I agree with Joel and Kathy. This used to be the case years ago, but not since digital TV became the norm.

    The main thing to watch for is resolution. A computer screen will look big, and won’t be able to “zoom out” to create a bigger desktop with smaller icons, because the TV screen can’t handle higher resolutions. That’s probably ok with most (especially older) folks. Some graphics chips can go well beyond 1920×1080 (aka 1080p) though, so using these on a TV limits their capability to display a lot of stuff, although they still work. Many older notebooks (and I think some current ones) can’t even reach 1080p, so it’s not an issue with them. Good idea though to use a TV as an extension display for a notebook!

    As with PC monitors, panel display quality suffers a bit when a resolution other than it’s ‘natural’ (also maximum) resolution is used. The best picture is achieved when the computer is set to use the display’s full resolution. If the computer’s graphics chip can’t reach this resolution, then results will not be optimal.

  4. Norb says:

    Guys a 42″ TV is not comparable with a 23″ monitor how could you draw the conclusion that tv is way better in this set up? Compare the same size and you will see the difference. On the other way TVs resolution stop at a point and only the size will be bigger hence pixels can be seen if you watch it closer. Thats the point between TVs and monitors (TV – watch from far, monitor – close). Basically monitors designed for image display they have a way better quality but less better audio speakers.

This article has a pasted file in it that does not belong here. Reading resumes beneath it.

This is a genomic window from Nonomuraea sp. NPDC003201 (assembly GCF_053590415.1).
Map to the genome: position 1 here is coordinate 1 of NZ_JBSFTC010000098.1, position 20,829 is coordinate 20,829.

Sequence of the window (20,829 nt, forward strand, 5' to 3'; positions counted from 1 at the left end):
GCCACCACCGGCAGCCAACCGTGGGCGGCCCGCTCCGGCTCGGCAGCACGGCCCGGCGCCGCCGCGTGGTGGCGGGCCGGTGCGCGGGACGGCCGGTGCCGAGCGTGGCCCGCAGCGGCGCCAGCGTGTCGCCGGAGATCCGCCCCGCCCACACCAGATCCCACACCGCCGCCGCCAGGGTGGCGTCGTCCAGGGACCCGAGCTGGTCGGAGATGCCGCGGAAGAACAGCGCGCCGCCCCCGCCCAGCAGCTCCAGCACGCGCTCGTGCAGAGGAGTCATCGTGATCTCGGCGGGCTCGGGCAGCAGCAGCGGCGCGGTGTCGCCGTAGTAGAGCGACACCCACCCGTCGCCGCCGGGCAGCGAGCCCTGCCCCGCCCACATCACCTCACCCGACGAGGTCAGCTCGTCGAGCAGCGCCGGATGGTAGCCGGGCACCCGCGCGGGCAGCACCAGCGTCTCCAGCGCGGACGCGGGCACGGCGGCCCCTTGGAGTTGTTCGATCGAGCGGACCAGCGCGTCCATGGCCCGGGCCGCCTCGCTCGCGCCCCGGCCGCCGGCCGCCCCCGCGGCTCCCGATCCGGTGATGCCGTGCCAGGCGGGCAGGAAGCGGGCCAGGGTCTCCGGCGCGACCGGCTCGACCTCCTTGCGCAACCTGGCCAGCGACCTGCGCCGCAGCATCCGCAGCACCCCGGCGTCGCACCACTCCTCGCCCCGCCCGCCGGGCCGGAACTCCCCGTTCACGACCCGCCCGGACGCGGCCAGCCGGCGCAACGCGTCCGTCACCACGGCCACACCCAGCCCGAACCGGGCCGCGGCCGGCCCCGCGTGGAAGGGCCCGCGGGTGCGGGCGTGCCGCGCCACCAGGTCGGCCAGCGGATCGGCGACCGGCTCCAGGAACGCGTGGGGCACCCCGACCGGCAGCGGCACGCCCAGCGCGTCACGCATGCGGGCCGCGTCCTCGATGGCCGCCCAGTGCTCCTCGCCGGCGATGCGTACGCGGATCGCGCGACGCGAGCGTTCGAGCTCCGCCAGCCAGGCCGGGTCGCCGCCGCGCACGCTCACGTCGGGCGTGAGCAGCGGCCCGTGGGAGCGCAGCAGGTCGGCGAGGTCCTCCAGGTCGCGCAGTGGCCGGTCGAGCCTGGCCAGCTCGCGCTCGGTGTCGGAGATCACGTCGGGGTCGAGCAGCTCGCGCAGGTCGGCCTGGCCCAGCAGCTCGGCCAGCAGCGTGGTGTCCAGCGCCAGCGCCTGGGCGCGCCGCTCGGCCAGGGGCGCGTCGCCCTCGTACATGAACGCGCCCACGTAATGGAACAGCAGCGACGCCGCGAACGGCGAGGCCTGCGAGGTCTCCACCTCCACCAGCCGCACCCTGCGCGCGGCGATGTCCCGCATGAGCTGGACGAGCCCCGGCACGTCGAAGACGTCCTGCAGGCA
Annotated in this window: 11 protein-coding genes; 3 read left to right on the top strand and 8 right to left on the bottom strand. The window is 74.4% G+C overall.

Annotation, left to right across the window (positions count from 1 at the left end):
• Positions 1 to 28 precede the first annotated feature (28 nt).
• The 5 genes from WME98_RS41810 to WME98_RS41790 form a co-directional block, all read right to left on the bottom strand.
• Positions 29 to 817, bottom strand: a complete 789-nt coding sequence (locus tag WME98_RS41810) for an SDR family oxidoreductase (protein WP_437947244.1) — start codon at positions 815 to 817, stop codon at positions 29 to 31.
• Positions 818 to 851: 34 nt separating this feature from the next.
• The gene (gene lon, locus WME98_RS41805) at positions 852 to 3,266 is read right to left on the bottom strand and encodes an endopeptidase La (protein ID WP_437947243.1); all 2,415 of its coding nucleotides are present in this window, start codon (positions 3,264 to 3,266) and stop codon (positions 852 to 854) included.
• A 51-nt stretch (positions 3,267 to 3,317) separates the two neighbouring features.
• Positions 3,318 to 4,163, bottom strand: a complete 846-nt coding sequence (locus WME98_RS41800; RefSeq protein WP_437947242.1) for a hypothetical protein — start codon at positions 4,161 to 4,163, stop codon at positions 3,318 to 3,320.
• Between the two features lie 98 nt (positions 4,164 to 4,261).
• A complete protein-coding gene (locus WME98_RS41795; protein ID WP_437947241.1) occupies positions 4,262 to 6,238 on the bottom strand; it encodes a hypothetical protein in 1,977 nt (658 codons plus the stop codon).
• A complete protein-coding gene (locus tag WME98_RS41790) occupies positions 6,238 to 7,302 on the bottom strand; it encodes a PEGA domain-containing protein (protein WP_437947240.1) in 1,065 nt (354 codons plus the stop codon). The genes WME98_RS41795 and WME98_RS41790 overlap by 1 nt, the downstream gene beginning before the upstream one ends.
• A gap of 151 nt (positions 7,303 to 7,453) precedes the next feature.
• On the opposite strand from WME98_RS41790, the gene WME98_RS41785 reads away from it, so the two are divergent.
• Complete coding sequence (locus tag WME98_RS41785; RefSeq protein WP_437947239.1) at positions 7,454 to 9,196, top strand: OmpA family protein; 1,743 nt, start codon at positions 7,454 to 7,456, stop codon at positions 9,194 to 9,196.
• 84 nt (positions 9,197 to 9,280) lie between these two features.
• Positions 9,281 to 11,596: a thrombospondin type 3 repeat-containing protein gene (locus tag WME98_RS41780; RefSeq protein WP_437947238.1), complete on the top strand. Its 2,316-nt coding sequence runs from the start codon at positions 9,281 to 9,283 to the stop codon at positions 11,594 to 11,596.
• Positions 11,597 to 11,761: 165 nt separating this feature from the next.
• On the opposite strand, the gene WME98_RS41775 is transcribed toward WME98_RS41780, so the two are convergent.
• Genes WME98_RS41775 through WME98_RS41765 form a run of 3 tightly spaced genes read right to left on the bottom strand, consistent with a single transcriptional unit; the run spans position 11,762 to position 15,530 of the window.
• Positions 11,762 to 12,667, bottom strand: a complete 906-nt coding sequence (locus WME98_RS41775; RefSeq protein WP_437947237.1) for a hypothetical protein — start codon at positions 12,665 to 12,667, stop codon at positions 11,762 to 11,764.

• Ben says:

      I run a 10 metre (very very cheap – cost me $15 US) HDMI cable to connect PC to Receiver and have the Receiver pass the signal to the TV – everything works together and I get DTS sound when I play DTS movies.​

      I prefer using my HDTV to a monitor, possibly because I now wear glasses and find it more comfortable to achieve the same resolution (i.e. retina display) by sitting a little further from the TV than I would a monitor. I have two settings – slightly larger text for when I’m sitting 3 metres from the TV, and normal size text if I want to move in to about 1.5-2m sitting at my table.

      I recently considered upgrading my 2007 19″ HP monitor (1440×900) simply so that I can continue using my desktop whilst my Plex Home Theatre runs full-screen on the TV – but came to the conclusion that it’s just not convenient for me to set up deskspace and sit in front of the monitor. My current monitor just sits on the wall next to the PC box out of view, I use Wireless keyboard and mouse.

      As far as graphics cards (people worrying about actually DRIVING the beast) I have none now, I dumped my nVidia and just rely on my i3 graphics… works great for the HDMI playing full HD movies whilst browsing something else on my monitor.

  5. DW says:

    As long as the TV’s natural resolution is the same as you want displayed and same as your computer’s graphic capability, I don’t see a noticeable difference. For me that is 1080p resolution, but for my wife she would be happy with 720p. Most TVs nowadays have VGA input same as the average laptop output. HDMI carrying audio is better if available on both ends.

    • DW says:

      I should add that my comments apply to normal work computing. If you are doing gaming, you would want the faster monitors or spring for a higher TV refresh rate 120HZ or above.